Very Limited Hours of Operation!
    received the documents, we wanted to know exactly where the Consulate was located. If we missed the 1 1/2 hour window of time for the Notary, we would have to return the next day. We found Paradise Mall, we found the U.S. Consulate, and we had an ice cream cone at the Mall to celebrate! (Then we went sight-seeing in P.V.)
  4. The title company emailed the closing documents to us and informed us they should be printed on legal-size paper. We had our printer with us but no legal-size paper! We walked the three blocks to Office Depot in Puerto Vallarta and purchased a ream of the proper paper. We didn't want a single glitch in this plan. 
  5. We printed the documents using our printer at our motorhome, signed and initialed every place that didn't require a notary. Just to be certain we did everything correctly, we scanned these pages into the computer and emailed them to the Title Company Officer to check our accuracy.
  6. The Day of Signing: We caught the bus in Puerto Vallarta at 8:30 AM, leaving several hours early in case of any delays in the typically one hour bus ride (cost of another $8.25 U.S.D. round-trip). We had the documents, our passports, and plenty of cash in U.S. Dollars to pay the Notary. We arrived at 9:30 AM and decided to check in at the Consulate even though the Notary service starts at 11:00AM. We were in luck!
    Los Muertos Pier in Puerto Vallarta
    The Notary was there and took care of us right away. The cost was $50 U.S.D. for each of the three signatures that she notarized plus $2 U.S.D. for copies of our passports. 
  7. We decided to ship the documents FedEx from a major shipping center we had spotted when the bus turned from Hwy 200 toward Nuevo Vallarta. The agent was very professional and we felt confident that our documents would really make to the Title Company in Oregon. He collected 550 pesos (about $38 U.S.D.) from us, gave us a Tracking Number, and assured us that the package would arrive in Medford, Oregon in three days. (Then we did some more sight-seeing in P.V.)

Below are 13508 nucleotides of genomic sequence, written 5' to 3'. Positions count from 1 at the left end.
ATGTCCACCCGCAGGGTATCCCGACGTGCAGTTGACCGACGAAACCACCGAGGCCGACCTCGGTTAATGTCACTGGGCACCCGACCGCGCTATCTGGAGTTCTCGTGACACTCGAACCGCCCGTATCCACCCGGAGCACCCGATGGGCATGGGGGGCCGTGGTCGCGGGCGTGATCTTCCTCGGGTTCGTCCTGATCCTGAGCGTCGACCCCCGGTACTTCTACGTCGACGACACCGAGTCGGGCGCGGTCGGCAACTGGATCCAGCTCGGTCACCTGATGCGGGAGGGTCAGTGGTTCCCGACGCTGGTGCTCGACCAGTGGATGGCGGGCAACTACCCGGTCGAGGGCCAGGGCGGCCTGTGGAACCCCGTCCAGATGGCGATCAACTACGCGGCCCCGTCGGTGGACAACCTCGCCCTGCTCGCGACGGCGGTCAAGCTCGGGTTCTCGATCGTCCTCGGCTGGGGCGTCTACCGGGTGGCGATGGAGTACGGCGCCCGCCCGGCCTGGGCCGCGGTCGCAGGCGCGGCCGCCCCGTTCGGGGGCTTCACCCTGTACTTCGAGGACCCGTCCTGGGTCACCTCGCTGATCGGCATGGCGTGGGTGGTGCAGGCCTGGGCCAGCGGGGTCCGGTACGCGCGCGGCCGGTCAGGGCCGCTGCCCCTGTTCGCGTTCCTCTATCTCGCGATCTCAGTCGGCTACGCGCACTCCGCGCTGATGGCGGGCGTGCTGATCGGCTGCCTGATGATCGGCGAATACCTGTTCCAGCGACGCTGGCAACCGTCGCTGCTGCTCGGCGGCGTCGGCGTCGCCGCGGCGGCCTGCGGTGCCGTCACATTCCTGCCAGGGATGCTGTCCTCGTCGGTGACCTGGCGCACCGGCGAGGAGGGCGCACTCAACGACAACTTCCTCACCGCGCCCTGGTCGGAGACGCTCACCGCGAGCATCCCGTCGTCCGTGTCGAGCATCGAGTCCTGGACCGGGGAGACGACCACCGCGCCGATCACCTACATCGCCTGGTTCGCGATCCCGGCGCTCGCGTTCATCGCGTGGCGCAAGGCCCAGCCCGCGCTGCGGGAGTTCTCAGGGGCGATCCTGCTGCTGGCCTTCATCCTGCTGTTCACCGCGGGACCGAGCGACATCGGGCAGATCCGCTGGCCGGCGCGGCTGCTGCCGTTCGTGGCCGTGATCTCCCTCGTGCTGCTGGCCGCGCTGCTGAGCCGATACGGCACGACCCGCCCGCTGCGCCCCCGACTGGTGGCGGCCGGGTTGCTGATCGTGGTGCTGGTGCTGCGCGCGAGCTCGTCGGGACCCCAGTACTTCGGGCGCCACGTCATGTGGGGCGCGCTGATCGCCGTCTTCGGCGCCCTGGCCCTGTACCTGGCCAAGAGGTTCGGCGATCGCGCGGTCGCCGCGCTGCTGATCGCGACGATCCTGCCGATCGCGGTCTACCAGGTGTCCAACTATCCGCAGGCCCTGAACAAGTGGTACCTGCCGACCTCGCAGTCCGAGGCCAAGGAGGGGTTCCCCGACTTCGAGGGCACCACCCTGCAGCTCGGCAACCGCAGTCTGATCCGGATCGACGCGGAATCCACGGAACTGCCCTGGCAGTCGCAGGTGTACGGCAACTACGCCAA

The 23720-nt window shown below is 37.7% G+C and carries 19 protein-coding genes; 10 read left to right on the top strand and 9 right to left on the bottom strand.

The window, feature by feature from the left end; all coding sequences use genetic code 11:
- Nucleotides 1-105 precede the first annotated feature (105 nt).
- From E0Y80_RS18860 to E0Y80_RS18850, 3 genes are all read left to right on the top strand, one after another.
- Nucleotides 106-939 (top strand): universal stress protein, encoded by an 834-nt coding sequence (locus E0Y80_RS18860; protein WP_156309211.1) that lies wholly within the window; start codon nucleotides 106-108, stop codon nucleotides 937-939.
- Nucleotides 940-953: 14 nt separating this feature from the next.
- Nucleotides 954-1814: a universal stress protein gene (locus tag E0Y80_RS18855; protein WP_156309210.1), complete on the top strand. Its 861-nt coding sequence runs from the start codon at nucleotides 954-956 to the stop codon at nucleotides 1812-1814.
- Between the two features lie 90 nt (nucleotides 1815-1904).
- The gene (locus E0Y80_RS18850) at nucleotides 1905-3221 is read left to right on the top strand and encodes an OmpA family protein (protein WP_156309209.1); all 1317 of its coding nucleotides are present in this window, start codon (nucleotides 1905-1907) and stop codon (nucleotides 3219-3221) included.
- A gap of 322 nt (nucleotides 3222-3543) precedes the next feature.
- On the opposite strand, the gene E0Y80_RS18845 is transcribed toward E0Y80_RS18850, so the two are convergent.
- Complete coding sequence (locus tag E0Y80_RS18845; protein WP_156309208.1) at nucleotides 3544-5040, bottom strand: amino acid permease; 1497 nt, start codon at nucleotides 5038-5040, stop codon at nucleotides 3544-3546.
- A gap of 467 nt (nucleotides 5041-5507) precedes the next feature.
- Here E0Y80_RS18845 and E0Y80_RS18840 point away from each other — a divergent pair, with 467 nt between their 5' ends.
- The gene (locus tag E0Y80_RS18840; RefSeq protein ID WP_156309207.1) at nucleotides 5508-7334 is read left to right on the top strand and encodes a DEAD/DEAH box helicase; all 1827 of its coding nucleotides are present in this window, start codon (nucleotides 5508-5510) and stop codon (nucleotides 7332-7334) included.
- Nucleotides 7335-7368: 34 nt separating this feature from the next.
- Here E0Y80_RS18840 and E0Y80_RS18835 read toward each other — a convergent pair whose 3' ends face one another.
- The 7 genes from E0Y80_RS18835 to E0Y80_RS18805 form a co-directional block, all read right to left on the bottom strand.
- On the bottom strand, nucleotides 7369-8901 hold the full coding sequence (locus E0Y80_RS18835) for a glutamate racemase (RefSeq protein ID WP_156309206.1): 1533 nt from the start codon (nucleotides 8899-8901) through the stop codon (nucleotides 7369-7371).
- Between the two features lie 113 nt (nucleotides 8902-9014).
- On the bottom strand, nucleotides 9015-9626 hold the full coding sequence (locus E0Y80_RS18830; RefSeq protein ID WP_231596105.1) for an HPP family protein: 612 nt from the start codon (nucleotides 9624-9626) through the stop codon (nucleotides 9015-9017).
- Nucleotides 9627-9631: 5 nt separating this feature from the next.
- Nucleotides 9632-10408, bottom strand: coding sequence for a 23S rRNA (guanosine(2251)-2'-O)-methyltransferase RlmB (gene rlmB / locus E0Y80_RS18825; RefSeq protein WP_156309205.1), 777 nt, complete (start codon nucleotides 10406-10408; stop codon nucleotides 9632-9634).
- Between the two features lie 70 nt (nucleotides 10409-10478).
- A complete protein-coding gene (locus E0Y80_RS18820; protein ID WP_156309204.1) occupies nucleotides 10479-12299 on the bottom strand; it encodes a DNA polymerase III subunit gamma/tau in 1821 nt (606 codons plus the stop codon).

8. The documents arrived at the Title Company in Medford, Oregon three days later!
  9. The sale of our home in Oregon has closed! We are full-time RVers and
    Sunset From the Puerto Vallarta Malecon 
    free of encumbrances!
  10. The cost to close the sale of our home in the United States from Mexico was about $206.50 U.S.D.($16.50 for buses, $152 for the Notary, plus $38 for FedEx), well worth it to avoid flying to the United States. We not only saved almost $2000 U.S.D., we avoided the culture shock we would have experienced by flying to the U.S. and back to Mexico in a period of a few days. It had taken us two months to transition to the Mexican way of life, mellow and laid-back, and we preferred to remain that way for the entire six months that our Tourist Permit allows us to stay in Mexico.  (We went sight-seeing to celebrate the closing of our real estate transaction while in Mexico--another beautiful sunset)
Another Beautiful Puerto Vallarta Sunset
Now Available on



  1. Living gives many retirees that freedom to emerge as extra energetic even as, at the identical time, at a fraction of the fee of traditional home ownership.
    here is retirement trailer park you could go to:- retirement trailer park

  2. What is the process for getting a 180 day tourist visa?